Wednesday, August 8, 2012

Teens apologize for cop-car arsons

Ketchum mayor, council offer advice


By BRENNAN REGO
Express Staff Writer

Teenagers Parker Morris and Karel Kaiser apologized publicly at a Ketchum City Council meeting on Monday for lighting two police vehicles on fire in Hailey in December 2010.

A third boy who pleaded guilty to the crimes, Christopher Carnes, will apologize to the Blaine County Commission in the near future, said Ketchum Police Chief Steve Harkins, whose patrol car was one of the targeted vehicles.

The boys, now all 17, were 16 when the crimes occurred. All three were charged with felony arson when arrested in November 2011, nearly a year after the crimes were committed. They all pleaded guilty in plea agreements in 2012.

Blaine County Juvenile Court Judge Mark Ingram gave Kaiser and Carnes 21-day detention sentences and gave Morris, who has prior misdemeanor convictions, 45 days detention. The judge further ordered each boy to perform 100 hours of community service, to pay restitution of $589, to maintain a B average in school and to make a public apology.

"It scared my wife and daughter particularly because we didn't know who had done it for almost a year," Harkins said at the meeting. "It could have been a drug cartel with a vendetta against the police. Thank goodness, it was just three kids."

Mayor Randy Hall expressed sentiments that the incident was not acceptable and warranted being taken very seriously.

"This is crazy," Hall said. "You guys crossed the line. I take this stuff pretty seriously. I've had my life threatened twice. What was going on in your minds when you took this huge step?"

Morris was the first to speak. The council chamber was somber and silent as Morris approached the podium.

"Obviously, we were in the wrong," Morris said. "We'd had a bunch of incidents with the police and we felt we were being treated unfairly. We started just by making a bunch of fliers that said 'Teens against police harassment.' We wanted to create a small organization to talk to the police and tell them our stories peacefully.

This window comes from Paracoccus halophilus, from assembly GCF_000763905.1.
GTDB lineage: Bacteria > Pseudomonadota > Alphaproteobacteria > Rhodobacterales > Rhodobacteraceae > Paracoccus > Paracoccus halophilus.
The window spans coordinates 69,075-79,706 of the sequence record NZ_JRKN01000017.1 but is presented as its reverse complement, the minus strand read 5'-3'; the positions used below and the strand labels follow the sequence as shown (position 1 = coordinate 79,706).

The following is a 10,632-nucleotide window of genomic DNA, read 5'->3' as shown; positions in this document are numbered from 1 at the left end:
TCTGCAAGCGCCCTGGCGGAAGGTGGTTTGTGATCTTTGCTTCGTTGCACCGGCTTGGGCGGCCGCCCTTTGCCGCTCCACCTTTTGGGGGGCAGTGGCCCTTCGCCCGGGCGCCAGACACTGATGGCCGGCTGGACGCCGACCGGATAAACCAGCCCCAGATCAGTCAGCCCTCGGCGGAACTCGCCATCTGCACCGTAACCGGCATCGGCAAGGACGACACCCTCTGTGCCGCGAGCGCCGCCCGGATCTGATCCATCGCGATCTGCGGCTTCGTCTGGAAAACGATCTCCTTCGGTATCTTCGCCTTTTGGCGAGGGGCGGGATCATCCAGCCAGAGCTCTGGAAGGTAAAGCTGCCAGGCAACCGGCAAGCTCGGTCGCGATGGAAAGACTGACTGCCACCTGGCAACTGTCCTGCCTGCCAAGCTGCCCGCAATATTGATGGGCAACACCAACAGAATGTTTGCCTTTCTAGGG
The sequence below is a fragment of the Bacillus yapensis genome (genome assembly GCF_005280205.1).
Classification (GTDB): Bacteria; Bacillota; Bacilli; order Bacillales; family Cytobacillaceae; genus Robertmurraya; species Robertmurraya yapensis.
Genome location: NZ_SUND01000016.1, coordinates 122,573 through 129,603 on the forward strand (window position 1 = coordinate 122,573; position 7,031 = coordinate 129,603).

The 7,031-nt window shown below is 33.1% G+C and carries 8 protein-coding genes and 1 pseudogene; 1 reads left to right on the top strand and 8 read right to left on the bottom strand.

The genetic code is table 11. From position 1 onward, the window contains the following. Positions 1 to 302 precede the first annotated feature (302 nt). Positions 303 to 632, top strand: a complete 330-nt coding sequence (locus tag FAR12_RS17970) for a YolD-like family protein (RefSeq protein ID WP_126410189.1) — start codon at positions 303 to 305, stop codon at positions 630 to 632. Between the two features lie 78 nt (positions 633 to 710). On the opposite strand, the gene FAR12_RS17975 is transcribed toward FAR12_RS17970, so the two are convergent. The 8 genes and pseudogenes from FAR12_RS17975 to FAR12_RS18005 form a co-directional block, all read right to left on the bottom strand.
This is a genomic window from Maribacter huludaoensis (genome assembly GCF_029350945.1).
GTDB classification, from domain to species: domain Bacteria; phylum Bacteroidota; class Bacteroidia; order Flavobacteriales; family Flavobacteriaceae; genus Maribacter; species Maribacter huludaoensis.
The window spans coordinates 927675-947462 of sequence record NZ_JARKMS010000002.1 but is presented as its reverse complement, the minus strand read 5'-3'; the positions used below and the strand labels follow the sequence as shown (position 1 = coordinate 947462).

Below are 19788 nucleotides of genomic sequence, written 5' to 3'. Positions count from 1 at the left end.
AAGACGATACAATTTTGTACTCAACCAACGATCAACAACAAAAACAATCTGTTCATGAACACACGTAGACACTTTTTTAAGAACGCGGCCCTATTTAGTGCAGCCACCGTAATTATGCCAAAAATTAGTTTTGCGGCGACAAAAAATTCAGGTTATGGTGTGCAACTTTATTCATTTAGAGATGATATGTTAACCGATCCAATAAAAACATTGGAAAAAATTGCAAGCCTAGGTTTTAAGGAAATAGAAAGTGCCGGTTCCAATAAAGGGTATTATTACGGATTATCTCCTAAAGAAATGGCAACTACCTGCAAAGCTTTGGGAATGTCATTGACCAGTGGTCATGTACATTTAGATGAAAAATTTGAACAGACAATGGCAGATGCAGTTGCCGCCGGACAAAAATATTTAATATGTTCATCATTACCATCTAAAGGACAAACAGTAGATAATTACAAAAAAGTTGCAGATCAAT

"Some kids in our school got in trouble for the fliers. Then we felt stuck in a hard place. We were younger than we are now."

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The boys then decided a more aggressive course of action was in order. On Dec. 27, 2010, they set Blaine County Sheriff's Office Deputy Daniel Turner's vehicle on fire using petroleum, and the next night they threw two Molotov cocktails at Harkins' patrol car, breaking a window and igniting the vehicle.

Both vehicles were parked at the officers' homes during the infractions. Both fires were extinguished—the first by Turner's neighbors and the second by Harkins himself—before extensive damage to either vehicle or to nearby structures occurred.

"We wanted to send a message and we took it way too far," Morris said. "I just want to focus on making things right. I want to make it up to Harkins and Turner and their families. My goal is to get other kids to understand that all police officers are not the same."

Kaiser then took his turn at the podium.

"I just want to apologize to everyone in this whole county and community," Kaiser said. "I take full responsibility for my actions."

Hall and the council members offered some words of wisdom to the boys after they apologized.

"What defines you is how you handle these times of adversity when life seems unfair," Hall said. "I appreciate what you said. Forgiveness will come with time depending on your actions. Part of the reason I'm sitting here is because I overcorrected from going sideways in my own life."

Councilman Michael David said, "Learn from this and turn it on its other head. You will be forgiven and you'll be better people because of it."

Though the boys seemed nervous and ashamed during their apologies, Harkins expressed sentiments that the punishment could have been more severe.

"They were given a gift in my opinion," Harkins said at the meeting. "The goal was not to put them in jail for a long time, but the sentence is very light."

Hall did give the boys some food for thought before they left.

"You understand that if you get into any more trouble, it's going to be big trouble," Hall said.

He then asked the boys what their passions are and told them to pursue them.




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